As others have correctly noted, the best practice in general is to use
using any time an object implements
IDisposable and you know that the lifetime of the object is going to be short -- that is, not longer than the duration of the current method. Doing so ensures that scarce operating system resources are cleaned up in a timely manner. Even if an object's disposal is "backstopped" by its finalizer, you don't want to be in a situation where, say, you have a lock on a file or database or something that is not going to be released until the finalizer runs several billion nanoseconds from now.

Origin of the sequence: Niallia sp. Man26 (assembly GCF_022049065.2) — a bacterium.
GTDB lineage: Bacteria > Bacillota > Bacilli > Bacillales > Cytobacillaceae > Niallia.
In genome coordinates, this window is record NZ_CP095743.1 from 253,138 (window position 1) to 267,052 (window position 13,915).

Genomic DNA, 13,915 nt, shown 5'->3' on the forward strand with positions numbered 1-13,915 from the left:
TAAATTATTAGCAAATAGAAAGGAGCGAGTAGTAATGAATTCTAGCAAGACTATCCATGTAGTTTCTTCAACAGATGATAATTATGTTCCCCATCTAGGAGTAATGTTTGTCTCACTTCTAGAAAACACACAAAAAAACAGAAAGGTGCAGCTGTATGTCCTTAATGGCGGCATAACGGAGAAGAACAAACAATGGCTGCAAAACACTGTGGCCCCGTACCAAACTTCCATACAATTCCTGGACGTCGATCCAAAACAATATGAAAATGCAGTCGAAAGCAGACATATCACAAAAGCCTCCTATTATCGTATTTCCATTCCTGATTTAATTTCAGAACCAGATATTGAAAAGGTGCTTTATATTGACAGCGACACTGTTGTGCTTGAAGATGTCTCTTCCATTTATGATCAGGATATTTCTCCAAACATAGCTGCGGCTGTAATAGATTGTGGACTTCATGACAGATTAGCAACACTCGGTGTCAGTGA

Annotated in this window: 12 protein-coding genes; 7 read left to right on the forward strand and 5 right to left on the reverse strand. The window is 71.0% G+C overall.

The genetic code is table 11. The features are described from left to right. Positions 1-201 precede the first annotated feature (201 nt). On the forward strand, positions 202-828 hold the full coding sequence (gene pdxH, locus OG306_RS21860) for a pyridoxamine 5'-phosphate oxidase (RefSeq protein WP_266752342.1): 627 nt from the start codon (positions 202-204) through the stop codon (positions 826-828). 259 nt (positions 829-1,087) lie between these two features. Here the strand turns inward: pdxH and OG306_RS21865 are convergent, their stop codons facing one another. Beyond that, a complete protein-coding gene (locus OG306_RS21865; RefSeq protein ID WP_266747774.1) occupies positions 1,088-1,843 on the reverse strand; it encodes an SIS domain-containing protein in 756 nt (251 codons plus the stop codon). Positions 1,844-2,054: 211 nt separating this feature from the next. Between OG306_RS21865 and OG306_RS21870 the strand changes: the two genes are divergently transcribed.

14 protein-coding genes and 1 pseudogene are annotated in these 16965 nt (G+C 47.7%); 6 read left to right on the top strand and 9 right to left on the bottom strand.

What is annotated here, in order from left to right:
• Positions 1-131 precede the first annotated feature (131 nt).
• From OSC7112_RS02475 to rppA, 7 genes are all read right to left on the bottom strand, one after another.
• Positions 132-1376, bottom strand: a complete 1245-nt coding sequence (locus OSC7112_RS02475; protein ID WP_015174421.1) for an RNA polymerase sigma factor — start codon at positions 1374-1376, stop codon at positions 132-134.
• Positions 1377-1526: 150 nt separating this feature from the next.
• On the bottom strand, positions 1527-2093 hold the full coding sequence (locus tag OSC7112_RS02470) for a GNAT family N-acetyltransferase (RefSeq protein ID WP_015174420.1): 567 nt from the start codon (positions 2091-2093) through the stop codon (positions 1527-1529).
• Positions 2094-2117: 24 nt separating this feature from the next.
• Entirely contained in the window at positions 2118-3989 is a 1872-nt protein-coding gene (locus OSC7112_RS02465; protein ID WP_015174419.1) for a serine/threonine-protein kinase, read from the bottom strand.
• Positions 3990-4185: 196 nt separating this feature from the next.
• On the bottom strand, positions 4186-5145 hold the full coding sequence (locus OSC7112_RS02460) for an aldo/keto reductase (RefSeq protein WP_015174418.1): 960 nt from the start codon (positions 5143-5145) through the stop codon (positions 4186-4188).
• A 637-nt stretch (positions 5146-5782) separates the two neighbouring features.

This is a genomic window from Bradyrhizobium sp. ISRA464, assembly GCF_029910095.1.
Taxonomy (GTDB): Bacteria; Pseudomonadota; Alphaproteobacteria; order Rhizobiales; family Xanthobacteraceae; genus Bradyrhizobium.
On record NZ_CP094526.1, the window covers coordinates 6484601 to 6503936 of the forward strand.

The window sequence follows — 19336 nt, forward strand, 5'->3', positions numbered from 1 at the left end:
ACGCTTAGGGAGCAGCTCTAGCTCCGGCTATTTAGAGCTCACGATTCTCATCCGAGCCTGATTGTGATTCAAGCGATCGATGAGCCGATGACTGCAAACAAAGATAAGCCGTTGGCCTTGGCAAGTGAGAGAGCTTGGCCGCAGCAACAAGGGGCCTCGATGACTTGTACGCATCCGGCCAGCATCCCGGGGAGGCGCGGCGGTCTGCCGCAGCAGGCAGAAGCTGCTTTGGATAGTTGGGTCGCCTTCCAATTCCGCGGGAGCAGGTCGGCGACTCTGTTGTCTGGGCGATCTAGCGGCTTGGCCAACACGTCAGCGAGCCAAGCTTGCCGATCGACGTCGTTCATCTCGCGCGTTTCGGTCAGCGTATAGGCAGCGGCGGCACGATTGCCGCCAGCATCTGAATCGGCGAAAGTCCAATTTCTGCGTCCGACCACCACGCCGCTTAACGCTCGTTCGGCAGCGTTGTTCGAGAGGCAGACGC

However I would temper that advice by saying that there are a small number of types that implement
IDisposable for reasons other than timely disposal of unmanaged resources. In some very specific cases you can safely skip the
using. However, it is almost never wrong to use
using, even when it is not strictly speaking necessary, so my advice to you is to err on the side of caution and over-use, rather than under-use